The Year of the Vote

editorial-logo3This week Republican candidates for various offices got together for a meet and greet with members of the Republican Party. It was more along the lines of an introduction to the candidates and was the unofficial kick off for voting season. Sure, there is still time for petition pick ups and turn ins before the deadline and there have been some late to the game candidate surprises, but time is winding down for those looking for a spot on the May ballot. Of course, the May Primary will be followed by elections in August and November. 2018 will be the year of the vote.

Sometimes, as I am listening to one candidate or the other make their case that he or she is the only candidate that should be considered for said office, my thoughts drift to other elections in other times and the impact that they have had on the course of our county, state, and nation. It is in those moments, which are admittedly prompted by boredom, that I realize just how important it is to vote and how crucial it is to have people willing to put themselves out there as candidates. Everyone goes into the election process hoping to be a winner, but the hard truth is that there are many more losers than winners every election cycle. Not everyone has the heart for public service, the stomach for politics, or the confidence to face the potential for a public loss. There are few losses that are more public than the loss of an election, and,while the party line may be that the loss should not be taken personally, how else could it reasonable be taken? It is very personal for a candidate that has placed their time, money, and reputation on the line and been told, “no thanks.”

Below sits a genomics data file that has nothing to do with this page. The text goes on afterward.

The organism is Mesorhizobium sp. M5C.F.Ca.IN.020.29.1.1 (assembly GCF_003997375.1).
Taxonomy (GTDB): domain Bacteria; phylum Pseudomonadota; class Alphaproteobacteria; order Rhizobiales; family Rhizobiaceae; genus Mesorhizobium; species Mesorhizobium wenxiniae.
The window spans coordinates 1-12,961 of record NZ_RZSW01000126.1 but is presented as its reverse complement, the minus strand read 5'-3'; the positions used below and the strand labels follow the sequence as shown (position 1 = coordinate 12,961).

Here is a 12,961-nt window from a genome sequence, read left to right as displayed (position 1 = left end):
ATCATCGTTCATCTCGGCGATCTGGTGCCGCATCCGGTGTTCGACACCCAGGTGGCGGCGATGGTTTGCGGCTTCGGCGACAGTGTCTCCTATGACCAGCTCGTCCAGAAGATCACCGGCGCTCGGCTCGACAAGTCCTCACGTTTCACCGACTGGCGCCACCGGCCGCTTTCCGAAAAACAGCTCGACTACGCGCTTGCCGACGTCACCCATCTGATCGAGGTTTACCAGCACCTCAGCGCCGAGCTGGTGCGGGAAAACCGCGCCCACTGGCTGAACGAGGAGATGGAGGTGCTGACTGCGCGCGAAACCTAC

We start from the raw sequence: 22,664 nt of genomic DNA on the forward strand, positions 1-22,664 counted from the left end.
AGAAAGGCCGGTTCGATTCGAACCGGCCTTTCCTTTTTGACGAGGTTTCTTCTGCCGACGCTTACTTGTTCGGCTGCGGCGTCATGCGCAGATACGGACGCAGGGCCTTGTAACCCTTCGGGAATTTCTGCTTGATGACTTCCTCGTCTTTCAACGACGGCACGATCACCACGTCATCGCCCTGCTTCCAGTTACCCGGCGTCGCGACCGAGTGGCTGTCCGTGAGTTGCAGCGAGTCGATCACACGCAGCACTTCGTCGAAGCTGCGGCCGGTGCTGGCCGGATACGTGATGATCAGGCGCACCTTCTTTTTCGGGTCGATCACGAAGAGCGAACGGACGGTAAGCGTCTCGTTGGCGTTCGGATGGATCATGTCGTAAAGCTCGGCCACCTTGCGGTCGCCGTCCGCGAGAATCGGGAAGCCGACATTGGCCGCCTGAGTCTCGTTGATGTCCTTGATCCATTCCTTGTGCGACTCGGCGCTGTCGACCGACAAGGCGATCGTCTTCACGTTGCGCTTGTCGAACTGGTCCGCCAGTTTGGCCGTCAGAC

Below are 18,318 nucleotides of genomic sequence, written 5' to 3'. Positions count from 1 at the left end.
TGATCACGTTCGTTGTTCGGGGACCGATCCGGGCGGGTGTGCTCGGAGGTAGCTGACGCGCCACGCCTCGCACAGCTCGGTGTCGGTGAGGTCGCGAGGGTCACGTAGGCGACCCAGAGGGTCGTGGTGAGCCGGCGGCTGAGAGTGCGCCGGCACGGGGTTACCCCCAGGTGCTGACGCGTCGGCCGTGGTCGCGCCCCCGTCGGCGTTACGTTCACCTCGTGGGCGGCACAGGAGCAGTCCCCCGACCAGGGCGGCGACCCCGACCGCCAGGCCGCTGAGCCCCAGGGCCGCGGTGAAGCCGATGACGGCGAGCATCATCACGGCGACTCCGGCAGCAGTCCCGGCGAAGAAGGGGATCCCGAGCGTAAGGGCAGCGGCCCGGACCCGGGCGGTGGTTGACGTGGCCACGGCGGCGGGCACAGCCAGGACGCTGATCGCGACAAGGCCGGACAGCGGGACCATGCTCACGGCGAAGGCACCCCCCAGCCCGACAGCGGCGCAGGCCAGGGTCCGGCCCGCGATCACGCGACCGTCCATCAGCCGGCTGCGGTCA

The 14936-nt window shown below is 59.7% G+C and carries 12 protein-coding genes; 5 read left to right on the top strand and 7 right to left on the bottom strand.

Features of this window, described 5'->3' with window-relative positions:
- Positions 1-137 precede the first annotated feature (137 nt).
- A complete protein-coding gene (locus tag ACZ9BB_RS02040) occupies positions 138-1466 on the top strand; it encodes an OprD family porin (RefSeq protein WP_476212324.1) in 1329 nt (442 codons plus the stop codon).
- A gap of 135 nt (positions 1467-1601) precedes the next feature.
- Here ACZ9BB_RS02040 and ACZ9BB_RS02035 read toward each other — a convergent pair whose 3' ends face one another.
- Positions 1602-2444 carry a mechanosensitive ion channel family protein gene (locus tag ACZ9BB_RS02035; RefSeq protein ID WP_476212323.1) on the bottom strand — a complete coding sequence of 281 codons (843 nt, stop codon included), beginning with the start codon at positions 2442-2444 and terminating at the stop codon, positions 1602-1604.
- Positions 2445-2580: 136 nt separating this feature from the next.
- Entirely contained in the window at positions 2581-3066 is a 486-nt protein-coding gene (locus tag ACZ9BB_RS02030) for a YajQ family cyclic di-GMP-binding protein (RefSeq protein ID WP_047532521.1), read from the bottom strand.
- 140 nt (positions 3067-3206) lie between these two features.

With that thought in mind, I hope that this election year can be as pure and clean as possible. While we are judging which candidate will get our vote, let’s be sure that we are judging the qualifications and not looking to air the dirty laundry of those that were hardy enough to put themselves out there in the quest for office. Is everyone’s motivation the same? Nope. And questionable motives are an acceptable reason to shift support. But we should remember that most of us are just wading in shades of gray, and there are very few black and white moments in the real lives of real people.

As more candidates emerge in the next few days, weeks, and months, consider their qualifications with the same amount of gravity that you would any decision that might have great influence on your daily life. Remember that the election process, no matter how messy or tedious, is still a tremendous privilege and responsible voting is the responsibility of every eligible citizen. Don’t squander the privilege and right that many have been willing and ready to die for, just because it is too much trouble to register to vote or cast a ballot. And, while you are at it, encourage one person to register to vote and to go to the polls. It is the best kind of paying it forward.

Source: K. Depew, News Director